On this week’s Views, we head again to Germany where Der Spiegel offers a roundup of German media views on last week’s U.S. Supreme Court decision on President Barack Obama’s signature healthcare law, some which relate directly to the U.S. campaign.
The magazine notes many Europeans struggle with the U.S. debate over healthcare:
German healthcare experts have long had difficulty understanding the debate in the United States because mandatory healthcare insurance has been required for decades in Germany, just as it is in many other European countries. People living in Germany cannot be excluded from health insurance because of previous conditions and, for those who are covered under the public-private national healthcare scheme, their premiums are based on how much income they earn.
Now for some excerpts of their roundup. We begin with Süddeutsche Zeitung, which writes:
In terms of domestic policy, Obama sacrificed far too much for his healthcare plan. He had to give up climate protection because he ran out of strength after the epic battle for healthcare. Desperately needed new rules on immigration haven’t moved a step forward. And although he did reform the financial market, that reform remains far behind expectations. If it weren’t for the fact that Obama is the first black man in the White House, his term in office wouldn’t be all that historically significant. Now he at least has healthcare to show, but it’s something his own people didn’t even want. (If elected, however), Mitt Romney would turn the dividing lines in America’s political and social policies into deep canyons. The rich would become even richer and the middle class and the poor, who have already lost ground since the Bush years, would continue to lose. On the foreign policy front Romney’s cookie-cutter sayings don’t bode well. You have to hope that the American people will show Obama some mercy and give him the benefit of the doubt, as the Supreme Court has done.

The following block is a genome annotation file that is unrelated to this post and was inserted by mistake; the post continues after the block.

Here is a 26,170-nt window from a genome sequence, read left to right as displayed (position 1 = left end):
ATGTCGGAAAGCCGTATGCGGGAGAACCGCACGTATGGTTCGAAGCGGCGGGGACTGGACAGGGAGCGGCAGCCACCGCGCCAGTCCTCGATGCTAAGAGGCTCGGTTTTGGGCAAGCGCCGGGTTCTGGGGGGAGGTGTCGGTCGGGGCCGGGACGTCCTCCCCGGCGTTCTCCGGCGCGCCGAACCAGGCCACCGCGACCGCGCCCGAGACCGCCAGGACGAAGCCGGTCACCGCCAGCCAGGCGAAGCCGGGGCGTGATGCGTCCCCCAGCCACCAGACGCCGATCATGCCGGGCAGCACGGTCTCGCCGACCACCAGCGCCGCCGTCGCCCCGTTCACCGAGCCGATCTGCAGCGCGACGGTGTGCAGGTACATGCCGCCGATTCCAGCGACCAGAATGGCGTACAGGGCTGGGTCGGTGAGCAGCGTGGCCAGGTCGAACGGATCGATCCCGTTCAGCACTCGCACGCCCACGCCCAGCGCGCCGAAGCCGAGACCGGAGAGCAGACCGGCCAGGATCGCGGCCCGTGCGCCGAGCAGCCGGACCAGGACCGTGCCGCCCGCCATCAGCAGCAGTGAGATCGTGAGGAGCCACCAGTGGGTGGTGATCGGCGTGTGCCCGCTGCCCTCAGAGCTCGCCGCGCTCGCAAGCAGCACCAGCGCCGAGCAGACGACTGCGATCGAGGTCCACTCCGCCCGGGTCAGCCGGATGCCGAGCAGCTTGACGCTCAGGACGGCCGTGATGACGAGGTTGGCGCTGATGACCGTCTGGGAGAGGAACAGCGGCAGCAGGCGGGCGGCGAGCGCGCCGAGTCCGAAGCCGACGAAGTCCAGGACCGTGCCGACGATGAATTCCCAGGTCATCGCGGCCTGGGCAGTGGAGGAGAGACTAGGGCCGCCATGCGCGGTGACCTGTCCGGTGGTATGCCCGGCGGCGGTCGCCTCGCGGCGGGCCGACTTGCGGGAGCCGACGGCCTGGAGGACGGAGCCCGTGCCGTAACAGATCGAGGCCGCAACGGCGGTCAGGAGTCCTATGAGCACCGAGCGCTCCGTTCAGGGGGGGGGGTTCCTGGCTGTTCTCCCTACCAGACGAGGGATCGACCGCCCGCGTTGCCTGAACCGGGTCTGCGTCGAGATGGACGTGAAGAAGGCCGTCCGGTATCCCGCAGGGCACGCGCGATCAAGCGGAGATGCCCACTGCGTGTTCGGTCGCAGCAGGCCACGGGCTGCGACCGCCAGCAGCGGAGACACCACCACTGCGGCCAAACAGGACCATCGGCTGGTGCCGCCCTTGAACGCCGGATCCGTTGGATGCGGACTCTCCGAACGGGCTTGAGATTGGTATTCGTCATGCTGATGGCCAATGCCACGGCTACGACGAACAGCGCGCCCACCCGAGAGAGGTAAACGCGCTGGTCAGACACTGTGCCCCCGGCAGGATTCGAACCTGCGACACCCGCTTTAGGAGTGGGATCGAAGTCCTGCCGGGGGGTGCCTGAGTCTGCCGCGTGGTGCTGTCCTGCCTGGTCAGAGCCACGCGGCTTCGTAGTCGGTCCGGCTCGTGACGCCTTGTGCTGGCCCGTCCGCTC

Next we hear from Frankfurter Allgemeine Zeitung writes:
On the one hand Obama is now going into the presidential election with an unambiguous victory; but he hasn’t won yet. On the other hand, his Republican challenger Mitt Romney will pull out all the stops. There’s nothing that mobilizes your own side more than a clear picture of the enemy. This enemy is a social state that has been expanded by Obama that (the Republicans) claim robs the people financially and overextends its boundaries. Romney will move into the election battle with arguments that if he is president and has a majority in Congress to back him, he’ll overturn ‘Obamacare’. What has been legally clarified now becomes ammunition for the campaign.
Last we have a take from Die Welt:
This health reform package that even Bill Clinton once failed at obtaining, will go down in the history books as a historical achievement — even though it’s unclear how Americans, who already have the most expensive healthcare system in the world — will pay for the extra costs. Obama’s Republican challenger Romney wants to base his campaign on getting Americans to give him a political mandate to get rid of (Obama’s requirement of) mandatory health insurance. But even if he wins the race and also secures a majority in both houses of Congress, that wouldn’t necessarily mean the end of ‘Obamacare’. Europe has a lot of experience with this: Once the state has begun providing social benefits, few politicians dare to then take them away from the people, even if there is no way of paying for them. With this reform America has without a doubt become more European. Whether or not that is good for the country remains to be seen.